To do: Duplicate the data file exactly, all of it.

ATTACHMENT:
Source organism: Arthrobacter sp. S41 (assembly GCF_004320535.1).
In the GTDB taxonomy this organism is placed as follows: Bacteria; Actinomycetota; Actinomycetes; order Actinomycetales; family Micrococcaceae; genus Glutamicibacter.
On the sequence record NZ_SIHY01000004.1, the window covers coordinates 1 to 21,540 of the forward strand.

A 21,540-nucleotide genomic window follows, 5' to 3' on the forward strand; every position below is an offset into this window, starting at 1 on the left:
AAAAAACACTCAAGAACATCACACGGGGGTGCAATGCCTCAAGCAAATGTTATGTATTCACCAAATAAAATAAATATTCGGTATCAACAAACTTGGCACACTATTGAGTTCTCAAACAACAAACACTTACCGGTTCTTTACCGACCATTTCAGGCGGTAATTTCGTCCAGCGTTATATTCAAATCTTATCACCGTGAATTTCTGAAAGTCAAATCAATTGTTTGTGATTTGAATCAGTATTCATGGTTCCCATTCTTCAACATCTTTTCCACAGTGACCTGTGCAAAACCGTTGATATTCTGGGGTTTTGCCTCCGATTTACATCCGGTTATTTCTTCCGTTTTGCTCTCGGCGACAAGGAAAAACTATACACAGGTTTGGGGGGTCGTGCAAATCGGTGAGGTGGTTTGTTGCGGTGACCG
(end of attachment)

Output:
Source organism: Arthrobacter sp. S41 (assembly GCF_004320535.1).
In the GTDB taxonomy this organism is placed as follows: Bacteria; Actinomycetota; Actinomycetes; order Actinomycetales; family Micrococcaceae; genus Glutamicibacter.
On the sequence record NZ_SIHY01000004.1, the window covers coordinates 1 to 21,540 of the forward strand.

A 21,540-nucleotide genomic window follows, 5' to 3' on the forward strand; every position below is an offset into this window, starting at 1 on the left:
AAAAAACACTCAAGAACATCACACGGGGGTGCAATGCCTCAAGCAAATGTTATGTATTCACCAAATAAAATAAATATTCGGTATCAACAAACTTGGCACACTATTGAGTTCTCAAACAACAAACACTTACCGGTTCTTTACCGACCATTTCAGGCGGTAATTTCGTCCAGCGTTATATTCAAATCTTATCACCGTGAATTTCTGAAAGTCAAATCAATTGTTTGTGATTTGAATCAGTATTCATGGTTCCCATTCTTCAACATCTTTTCCACAGTGACCTGTGCAAAACCGTTGATATTCTGGGGTTTTGCCTCCGATTTACATCCGGTTATTTCTTCCGTTTTGCTCTCGGCGACAAGGAAAAACTATACACAGGTTTGGGGGGTCGTGCAAATCGGTGAGGTGGTTTGTTGCGGTGACCG